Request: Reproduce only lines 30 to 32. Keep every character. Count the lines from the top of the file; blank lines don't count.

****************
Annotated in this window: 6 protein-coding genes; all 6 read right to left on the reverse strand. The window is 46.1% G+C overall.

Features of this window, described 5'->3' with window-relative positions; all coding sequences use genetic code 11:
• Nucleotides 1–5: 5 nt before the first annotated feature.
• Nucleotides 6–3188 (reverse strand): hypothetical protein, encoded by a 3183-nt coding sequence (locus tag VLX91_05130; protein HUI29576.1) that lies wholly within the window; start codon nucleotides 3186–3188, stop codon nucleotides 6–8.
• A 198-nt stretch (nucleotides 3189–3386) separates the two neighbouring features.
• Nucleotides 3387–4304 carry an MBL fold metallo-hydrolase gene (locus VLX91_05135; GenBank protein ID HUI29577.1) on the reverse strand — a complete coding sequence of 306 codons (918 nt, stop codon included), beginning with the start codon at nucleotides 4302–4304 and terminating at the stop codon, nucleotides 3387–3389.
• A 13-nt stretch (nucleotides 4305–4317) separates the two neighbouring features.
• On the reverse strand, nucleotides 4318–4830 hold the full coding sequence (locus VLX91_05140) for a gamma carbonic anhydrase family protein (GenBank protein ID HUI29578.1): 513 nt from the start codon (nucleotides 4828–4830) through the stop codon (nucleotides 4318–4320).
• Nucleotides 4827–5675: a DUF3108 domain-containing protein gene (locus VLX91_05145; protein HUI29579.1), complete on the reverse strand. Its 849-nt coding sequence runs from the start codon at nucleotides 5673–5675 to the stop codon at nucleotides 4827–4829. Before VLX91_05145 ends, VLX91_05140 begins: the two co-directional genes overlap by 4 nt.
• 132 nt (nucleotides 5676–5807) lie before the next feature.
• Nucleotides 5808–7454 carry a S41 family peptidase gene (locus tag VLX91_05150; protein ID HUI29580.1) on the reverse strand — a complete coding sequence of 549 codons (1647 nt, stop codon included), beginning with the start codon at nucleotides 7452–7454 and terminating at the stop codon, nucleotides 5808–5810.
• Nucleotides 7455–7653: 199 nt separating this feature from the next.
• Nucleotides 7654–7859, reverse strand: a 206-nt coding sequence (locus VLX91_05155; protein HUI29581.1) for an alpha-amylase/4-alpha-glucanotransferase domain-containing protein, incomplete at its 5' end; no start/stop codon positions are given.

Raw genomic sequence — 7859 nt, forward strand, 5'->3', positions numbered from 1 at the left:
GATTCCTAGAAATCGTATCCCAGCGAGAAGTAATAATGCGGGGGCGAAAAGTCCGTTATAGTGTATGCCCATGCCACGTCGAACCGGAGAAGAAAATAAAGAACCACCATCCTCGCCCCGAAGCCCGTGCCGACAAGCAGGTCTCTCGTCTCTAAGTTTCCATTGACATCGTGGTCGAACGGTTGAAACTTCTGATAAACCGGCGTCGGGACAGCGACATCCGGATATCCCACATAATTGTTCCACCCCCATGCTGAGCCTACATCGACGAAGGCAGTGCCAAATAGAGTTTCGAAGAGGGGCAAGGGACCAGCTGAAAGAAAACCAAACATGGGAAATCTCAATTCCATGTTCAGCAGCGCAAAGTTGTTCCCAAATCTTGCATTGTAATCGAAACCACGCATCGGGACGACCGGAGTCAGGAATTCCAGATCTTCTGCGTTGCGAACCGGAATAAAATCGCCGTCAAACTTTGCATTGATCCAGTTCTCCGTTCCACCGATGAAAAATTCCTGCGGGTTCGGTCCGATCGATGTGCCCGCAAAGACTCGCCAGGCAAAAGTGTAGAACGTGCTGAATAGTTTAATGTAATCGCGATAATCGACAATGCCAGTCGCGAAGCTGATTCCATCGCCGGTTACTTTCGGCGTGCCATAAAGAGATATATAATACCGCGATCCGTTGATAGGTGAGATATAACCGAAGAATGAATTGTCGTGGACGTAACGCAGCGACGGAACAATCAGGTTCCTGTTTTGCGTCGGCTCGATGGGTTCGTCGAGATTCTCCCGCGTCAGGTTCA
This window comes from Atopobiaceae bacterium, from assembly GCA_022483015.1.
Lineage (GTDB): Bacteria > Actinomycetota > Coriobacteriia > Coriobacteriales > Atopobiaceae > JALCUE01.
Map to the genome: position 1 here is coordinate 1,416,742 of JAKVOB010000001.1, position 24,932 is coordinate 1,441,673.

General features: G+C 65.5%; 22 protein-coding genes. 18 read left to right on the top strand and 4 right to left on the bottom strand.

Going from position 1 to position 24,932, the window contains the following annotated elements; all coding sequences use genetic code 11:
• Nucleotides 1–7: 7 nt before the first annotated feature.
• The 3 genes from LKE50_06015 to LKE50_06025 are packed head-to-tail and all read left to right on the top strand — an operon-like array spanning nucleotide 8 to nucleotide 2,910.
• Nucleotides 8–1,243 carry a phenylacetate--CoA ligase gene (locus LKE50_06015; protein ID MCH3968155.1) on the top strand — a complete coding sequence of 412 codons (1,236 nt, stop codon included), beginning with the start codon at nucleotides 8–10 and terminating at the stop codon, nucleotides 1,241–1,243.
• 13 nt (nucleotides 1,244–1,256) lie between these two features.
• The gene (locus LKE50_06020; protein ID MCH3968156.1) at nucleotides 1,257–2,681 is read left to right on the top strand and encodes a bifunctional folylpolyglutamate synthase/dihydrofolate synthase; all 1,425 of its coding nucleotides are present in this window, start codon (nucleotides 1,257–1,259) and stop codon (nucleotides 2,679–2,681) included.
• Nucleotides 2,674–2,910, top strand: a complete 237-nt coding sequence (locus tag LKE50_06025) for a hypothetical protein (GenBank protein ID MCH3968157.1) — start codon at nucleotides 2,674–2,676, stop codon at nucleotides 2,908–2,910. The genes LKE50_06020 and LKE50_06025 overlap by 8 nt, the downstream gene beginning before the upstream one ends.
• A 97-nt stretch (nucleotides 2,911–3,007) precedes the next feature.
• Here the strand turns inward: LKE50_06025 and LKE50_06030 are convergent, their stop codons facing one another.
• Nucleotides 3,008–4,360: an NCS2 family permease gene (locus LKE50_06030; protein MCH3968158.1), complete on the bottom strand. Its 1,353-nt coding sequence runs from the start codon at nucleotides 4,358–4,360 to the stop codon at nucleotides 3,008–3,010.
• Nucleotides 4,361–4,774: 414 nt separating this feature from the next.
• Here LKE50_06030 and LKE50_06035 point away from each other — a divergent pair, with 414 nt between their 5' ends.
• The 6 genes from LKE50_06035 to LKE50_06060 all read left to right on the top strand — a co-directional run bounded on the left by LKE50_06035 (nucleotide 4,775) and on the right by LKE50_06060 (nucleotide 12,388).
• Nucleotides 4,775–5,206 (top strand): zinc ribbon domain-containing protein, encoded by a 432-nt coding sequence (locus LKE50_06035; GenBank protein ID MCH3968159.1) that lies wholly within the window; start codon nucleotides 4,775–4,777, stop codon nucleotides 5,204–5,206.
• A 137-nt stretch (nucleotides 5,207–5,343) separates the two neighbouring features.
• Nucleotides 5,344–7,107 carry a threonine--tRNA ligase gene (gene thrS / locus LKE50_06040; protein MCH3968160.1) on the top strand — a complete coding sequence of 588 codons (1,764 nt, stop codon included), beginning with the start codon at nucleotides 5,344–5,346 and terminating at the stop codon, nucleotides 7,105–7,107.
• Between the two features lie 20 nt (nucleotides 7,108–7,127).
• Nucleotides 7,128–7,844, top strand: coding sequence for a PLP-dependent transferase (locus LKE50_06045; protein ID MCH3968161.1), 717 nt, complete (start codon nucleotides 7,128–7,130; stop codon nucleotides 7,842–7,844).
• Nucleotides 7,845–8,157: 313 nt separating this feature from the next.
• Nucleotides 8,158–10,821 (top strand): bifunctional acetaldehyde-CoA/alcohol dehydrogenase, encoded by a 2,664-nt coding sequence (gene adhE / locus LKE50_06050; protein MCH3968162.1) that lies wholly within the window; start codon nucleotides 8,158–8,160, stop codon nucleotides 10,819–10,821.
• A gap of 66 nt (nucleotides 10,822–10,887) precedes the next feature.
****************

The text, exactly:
• Nucleotides 4,361–4,774: 414 nt separating this feature from the next.
• Here LKE50_06030 and LKE50_06035 point away from each other — a divergent pair, with 414 nt between their 5' ends.
• The 6 genes from LKE50_06035 to LKE50_06060 all read left to right on the top strand — a co-directional run bounded on the left by LKE50_06035 (nucleotide 4,775) and on the right by LKE50_06060 (nucleotide 12,388).